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sparrow knox

Not to rub it in or anything, but my home mountain of Avoriaz opened today and I went snowboarding. Unfortunately this year I made the decision to buy a powder board. As a result, there's definitely a lot less snow than when I turned up last year on opening day with my brand new *ahem* park board. So, we can be fairly sure I've cursed us all to a winter of slush and rocks.

No matter though, snowboarding is still the most fun you can have, even if you are just charging groomers and giving yourself brain freeze from on-piste face shots. Even better, it opened with a park! Not an Olympic-themed monster like Stubai, but still enough rails and kickers to get us hyped/terrified.

Seeing as I’ve already written about how to make the most of a powder day, I thought it would be prudent to write an updated version for that little niche of the resort, the snow park. Shame, fear, pain and excuses are all essential parts of the experience. But here’s how to minimise that side of things and get the most high fives, smiles, whoops and stoke possible - all while hanging with the raddest people on the mountain.

[part title="Timing is everything"]

Unlike The Matrix, you can’t learn snowboarding while at home. Read all the trick tips you like but the only way to get better is hours on the hill. Just like getting fresh tracks on a pow day, the early bird does catch the worm - for the aerial riders anyway. If kickers are your thing, the best time to get airborne is in the morning. The cold lingering on from the night makes it soooo much easier to get speed up, plus freshly groomed take-offs and landings are easier to dial new spins on than the rutted carcasses you’ll find later in the day. After all, ski dads do make a habit of snow-ploughing up the run ins and eroding the knuckle when they hit it funny hat first.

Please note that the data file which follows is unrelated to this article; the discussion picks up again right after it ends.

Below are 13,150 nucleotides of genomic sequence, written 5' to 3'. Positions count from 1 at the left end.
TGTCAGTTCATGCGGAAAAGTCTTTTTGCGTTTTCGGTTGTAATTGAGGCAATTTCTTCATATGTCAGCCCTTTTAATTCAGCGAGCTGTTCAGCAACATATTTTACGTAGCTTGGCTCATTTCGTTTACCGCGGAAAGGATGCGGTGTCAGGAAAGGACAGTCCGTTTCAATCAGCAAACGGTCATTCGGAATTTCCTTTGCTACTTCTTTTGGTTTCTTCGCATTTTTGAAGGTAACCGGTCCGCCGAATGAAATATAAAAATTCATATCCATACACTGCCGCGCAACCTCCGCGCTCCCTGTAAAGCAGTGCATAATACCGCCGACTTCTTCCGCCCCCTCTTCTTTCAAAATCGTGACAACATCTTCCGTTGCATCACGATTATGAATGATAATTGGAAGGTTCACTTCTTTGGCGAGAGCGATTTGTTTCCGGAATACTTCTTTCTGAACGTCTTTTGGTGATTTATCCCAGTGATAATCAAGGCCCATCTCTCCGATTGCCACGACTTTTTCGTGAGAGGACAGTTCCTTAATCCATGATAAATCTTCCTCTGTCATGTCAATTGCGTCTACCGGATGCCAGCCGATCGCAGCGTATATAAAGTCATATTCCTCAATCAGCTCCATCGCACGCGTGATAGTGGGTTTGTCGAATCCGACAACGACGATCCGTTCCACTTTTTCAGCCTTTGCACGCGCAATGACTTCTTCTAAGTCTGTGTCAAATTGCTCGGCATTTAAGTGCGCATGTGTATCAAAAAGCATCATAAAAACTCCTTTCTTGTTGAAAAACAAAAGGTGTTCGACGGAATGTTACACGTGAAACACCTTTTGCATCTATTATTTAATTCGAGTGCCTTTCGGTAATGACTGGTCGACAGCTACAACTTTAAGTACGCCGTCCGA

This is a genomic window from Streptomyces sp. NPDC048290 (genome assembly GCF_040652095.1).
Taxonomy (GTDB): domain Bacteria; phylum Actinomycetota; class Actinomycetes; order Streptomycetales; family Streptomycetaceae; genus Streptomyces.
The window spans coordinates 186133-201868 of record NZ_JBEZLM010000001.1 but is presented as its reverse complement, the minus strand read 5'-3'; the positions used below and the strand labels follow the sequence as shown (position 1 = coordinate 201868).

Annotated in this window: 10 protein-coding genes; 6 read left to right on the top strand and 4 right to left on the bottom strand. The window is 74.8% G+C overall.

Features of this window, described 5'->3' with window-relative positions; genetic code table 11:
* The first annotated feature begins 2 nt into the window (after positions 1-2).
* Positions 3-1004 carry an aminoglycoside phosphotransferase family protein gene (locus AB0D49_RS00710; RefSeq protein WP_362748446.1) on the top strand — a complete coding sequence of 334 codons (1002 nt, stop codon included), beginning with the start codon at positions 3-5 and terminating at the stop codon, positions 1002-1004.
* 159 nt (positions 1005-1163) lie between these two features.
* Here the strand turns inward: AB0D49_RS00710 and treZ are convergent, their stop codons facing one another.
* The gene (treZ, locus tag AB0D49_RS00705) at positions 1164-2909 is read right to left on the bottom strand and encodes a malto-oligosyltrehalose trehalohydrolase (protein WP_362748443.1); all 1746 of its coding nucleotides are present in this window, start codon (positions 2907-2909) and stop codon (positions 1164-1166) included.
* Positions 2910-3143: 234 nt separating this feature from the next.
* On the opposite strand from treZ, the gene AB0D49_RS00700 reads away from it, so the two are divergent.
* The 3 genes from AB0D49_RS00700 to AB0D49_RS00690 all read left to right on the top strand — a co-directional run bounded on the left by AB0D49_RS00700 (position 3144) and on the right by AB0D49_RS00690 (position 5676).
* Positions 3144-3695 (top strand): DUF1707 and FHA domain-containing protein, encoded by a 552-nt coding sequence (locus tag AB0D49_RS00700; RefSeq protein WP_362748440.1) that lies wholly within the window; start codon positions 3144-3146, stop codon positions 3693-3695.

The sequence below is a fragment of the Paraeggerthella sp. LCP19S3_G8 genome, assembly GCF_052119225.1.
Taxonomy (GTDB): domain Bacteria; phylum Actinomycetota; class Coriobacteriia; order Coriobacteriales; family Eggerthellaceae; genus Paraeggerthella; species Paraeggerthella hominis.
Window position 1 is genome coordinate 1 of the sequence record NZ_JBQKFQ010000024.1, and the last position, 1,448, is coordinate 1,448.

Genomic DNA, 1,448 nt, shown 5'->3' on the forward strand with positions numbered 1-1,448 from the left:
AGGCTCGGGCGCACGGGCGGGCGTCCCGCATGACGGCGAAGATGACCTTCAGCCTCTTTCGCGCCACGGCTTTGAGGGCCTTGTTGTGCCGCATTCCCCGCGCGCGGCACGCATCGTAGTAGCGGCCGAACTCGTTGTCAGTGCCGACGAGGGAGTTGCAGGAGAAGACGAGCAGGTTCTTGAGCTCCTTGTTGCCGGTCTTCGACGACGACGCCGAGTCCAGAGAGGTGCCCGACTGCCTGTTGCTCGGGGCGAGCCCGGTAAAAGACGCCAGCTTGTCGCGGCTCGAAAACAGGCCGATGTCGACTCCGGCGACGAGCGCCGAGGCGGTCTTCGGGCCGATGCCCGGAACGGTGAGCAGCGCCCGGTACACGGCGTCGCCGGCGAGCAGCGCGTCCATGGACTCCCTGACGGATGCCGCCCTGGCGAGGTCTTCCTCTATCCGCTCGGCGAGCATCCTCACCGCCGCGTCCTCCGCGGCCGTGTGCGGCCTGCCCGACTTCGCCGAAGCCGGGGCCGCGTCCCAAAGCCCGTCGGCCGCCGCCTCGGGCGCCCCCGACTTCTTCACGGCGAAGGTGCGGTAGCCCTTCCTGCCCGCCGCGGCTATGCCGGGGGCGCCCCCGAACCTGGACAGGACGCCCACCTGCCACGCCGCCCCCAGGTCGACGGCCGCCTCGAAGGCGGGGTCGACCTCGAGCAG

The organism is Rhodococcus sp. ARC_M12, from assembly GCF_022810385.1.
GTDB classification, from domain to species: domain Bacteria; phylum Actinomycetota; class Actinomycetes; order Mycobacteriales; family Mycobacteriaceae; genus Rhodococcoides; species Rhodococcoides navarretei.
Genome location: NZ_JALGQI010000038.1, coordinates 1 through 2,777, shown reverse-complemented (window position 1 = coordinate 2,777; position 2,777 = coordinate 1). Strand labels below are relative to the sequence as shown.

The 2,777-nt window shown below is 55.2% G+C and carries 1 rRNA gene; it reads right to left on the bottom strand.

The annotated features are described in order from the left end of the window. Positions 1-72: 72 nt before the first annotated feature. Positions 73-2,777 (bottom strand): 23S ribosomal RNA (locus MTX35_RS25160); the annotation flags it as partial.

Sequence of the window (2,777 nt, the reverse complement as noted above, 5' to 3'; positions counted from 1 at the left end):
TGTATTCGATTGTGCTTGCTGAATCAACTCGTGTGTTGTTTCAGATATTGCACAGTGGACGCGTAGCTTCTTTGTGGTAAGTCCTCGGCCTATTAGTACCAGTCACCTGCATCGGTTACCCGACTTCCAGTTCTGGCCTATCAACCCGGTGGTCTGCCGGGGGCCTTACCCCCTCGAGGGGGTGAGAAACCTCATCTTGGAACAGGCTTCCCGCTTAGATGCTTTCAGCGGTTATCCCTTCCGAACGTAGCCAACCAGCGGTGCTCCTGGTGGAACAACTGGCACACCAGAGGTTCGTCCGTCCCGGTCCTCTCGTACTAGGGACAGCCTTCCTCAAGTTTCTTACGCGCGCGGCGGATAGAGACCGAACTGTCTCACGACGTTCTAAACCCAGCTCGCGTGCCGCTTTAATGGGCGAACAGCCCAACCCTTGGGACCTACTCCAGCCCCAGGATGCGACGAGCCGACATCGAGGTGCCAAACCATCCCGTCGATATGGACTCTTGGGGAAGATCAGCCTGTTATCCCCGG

However, if you wear your pants tight with a shoelace belt, hit the slopes with a balaclava/sunglasses combo and love urban jibbing, I’d hit the snooze button a few times. Hitting rails is daunting at the best of times, let alone when they’re surrounded by sheet ice. Let the afternoon sun soften everything up a bit and then ride through the sunset. Nothing beats it.

[part title="Etiquette"]

It has been covered on Whitelines a thousand times, but nothing makes me want to drill it into people’s skulls as much as a family having a picnic on a feature (actually a regular occurrence in Avoriaz’s parks) or finding myself flying towards someone creating a playlist just over the knuckle of a jump. Parks have rules, most of which are pure common sense. Nonetheless, people still wander around like there’s isn't a 12 stone snowboarder with a metal edge heading towards them at speed... Make sure you know what’s what (just check out this etiquette guide) before you hit the park, and educate the uninitiated anyway you see fit...

[part title="Dress Code"]

Gangsta-Dan-Medhurst-3839

An essential part of etiquette is the dress code. Nowhere else on the mountain has a greater concentration of fashion police than the park, so if you want park respect, you'd better dress right. From your uber-gangstas in knee-grazing swag and matching Skullcandy headphones to park gypsies sporting whale-watching hats and ultra-practical patchwork jeans, you better find your clan and get down to your local Primark to make sure you fit right in. Otherwise, you risk getting pushed to the back of the lift line. But seriously, for a sport that gushes endlessly about ‘pushing the boundaries of creativity and self-expression,’ you’d think what pants you’re wearing wouldn’t make a difference.